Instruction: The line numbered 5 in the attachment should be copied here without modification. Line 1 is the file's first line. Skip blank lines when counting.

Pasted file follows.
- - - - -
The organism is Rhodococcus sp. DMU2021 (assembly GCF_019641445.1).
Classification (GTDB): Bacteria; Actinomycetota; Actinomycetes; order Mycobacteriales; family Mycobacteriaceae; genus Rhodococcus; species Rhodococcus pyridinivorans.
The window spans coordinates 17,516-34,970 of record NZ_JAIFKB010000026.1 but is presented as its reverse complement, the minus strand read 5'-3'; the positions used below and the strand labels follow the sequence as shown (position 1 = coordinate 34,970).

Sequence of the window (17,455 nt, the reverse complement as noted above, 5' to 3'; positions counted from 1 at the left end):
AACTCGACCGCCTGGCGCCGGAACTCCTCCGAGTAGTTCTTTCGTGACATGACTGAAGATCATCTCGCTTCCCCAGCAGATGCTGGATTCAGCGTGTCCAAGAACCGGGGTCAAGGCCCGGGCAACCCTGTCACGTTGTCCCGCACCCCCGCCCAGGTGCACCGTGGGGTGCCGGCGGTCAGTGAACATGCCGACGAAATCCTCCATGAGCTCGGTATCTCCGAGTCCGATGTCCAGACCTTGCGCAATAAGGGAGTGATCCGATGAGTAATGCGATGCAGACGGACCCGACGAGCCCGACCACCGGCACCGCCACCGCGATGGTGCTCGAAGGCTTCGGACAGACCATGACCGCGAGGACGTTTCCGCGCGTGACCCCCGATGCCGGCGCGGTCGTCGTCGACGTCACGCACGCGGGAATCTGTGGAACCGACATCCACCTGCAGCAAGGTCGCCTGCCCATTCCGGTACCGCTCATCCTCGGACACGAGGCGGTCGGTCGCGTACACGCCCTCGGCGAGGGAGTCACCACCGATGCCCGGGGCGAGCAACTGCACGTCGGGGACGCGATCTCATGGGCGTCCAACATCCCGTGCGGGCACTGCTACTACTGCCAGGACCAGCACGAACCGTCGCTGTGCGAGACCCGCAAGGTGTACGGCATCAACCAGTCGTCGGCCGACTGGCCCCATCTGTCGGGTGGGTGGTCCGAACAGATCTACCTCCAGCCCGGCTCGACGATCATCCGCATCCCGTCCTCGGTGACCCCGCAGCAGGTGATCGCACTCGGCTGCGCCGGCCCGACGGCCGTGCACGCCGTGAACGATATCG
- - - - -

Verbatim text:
AACTCGACCGCCTGGCGCCGGAACTCCTCCGAGTAGTTCTTTCGTGACATGACTGAAGATCATCTCGCTTCCCCAGCAGATGCTGGATTCAGCGTGTCCAAGAACCGGGGTCAAGGCCCGGGCAACCCTGTCACGTTGTCCCGCACCCCCGCCCAGGTGCACCGTGGGGTGCCGGCGGTCAGTGAACATGCCGACGAAATCCTCCATGAGCTCGGTATCTCCGAGTCCGATGTCCAGACCTTGCGCAATAAGGGAGTGATCCGATGAGTAATGCGATGCAGACGGACCCGACGAGCCCGACCACCGGCACCGCCACCGCGATGGTGCTCGAAGGCTTCGGACAGACCATGACCGCGAGGACGTTTCCGCGCGTGACCCCCGATGCCGGCGCGGTCGTCGTCGACGTCACGCACGCGGGAATCTGTGGAACCGACATCCACCTGCAGCAAGGTCGCCTGCCCATTCCGGTACCGCTCATCCTCGGACACGAGGCGGTCGGTCGCGTACACGCCCTCGGCGAGGGAGTCACCACCGATGCCCGGGGCGAGCAACTGCACGTCGGGGACGCGATCTCATGGGCGTCCAACATCCCGTGCGGGCACTGCTACTACTGCCAGGACCAGCACGAACCGTCGCTGTGCGAGACCCGCAAGGTGTACGGCATCAACCAGTCGTCGGCCGACTGGCCCCATCTGTCGGGTGGGTGGTCCGAACAGATCTACCTCCAGCCCGGCTCGACGATCATCCGCATCCCGTCCTCGGTGACCCCGCAGCAGGTGATCGCACTCGGCTGCGCCGGCCCGACGGCCGTGCACGCCGTGAACGATATCG